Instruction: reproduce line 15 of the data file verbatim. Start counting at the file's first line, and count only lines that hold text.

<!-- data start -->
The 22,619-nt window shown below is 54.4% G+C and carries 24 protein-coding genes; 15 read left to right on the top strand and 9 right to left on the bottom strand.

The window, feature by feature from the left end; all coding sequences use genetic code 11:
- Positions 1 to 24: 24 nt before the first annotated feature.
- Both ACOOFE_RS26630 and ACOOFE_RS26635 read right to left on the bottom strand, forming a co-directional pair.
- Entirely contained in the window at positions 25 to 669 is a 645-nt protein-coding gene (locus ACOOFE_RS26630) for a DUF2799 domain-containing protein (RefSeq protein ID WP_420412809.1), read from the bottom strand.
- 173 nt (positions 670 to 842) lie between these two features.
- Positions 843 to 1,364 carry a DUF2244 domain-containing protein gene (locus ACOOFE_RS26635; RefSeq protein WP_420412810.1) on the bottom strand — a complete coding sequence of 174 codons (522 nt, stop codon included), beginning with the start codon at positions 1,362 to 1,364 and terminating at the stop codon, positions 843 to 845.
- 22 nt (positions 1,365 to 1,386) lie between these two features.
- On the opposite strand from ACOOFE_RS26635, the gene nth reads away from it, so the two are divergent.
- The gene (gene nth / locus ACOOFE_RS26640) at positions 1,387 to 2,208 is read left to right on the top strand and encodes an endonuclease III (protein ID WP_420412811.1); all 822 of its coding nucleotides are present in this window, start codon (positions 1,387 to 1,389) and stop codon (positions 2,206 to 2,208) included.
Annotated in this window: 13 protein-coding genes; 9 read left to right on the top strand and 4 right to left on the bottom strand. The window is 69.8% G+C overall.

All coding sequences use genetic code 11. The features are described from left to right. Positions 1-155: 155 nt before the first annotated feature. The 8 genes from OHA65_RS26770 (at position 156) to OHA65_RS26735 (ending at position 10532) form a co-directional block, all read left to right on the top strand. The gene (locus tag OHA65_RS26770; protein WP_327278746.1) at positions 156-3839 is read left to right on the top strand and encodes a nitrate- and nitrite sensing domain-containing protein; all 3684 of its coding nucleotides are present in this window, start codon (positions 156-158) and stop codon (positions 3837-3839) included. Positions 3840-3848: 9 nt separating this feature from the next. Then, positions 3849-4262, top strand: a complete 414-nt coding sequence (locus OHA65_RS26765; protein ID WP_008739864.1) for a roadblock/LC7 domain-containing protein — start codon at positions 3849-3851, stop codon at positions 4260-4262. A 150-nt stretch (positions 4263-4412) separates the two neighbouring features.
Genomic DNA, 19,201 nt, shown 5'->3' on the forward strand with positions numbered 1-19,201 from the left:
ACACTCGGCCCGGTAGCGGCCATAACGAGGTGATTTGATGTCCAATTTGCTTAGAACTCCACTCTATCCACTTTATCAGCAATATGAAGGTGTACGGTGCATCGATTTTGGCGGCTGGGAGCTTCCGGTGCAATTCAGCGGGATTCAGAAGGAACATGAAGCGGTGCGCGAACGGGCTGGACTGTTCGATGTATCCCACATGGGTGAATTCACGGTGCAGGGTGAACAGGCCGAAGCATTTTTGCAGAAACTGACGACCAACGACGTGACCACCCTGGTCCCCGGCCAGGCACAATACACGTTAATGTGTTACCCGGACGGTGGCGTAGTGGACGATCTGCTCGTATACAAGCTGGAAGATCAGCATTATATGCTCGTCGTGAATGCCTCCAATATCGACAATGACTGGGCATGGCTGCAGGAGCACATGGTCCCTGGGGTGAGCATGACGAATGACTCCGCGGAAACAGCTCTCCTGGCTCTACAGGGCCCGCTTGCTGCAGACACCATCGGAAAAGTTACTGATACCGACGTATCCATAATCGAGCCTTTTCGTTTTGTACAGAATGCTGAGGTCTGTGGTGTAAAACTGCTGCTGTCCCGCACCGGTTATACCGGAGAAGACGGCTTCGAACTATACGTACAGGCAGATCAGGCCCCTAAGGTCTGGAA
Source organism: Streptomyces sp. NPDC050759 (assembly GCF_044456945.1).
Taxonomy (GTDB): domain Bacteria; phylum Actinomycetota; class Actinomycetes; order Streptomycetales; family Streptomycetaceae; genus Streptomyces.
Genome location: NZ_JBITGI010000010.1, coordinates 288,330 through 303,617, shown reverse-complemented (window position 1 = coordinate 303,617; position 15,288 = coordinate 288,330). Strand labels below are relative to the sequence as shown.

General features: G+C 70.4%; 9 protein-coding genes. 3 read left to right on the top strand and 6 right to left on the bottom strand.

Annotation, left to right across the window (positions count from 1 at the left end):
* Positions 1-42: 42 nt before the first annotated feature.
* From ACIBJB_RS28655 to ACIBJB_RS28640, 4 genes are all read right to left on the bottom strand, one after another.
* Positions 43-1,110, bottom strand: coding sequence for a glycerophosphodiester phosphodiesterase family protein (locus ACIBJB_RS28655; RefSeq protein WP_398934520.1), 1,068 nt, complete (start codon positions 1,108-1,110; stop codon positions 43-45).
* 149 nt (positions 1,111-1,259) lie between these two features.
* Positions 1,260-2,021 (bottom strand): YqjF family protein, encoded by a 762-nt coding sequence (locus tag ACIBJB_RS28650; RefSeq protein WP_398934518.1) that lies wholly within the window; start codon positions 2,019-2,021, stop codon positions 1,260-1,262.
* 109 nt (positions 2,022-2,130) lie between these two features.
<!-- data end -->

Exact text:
Source organism: Streptomyces sp. NPDC050759 (assembly GCF_044456945.1).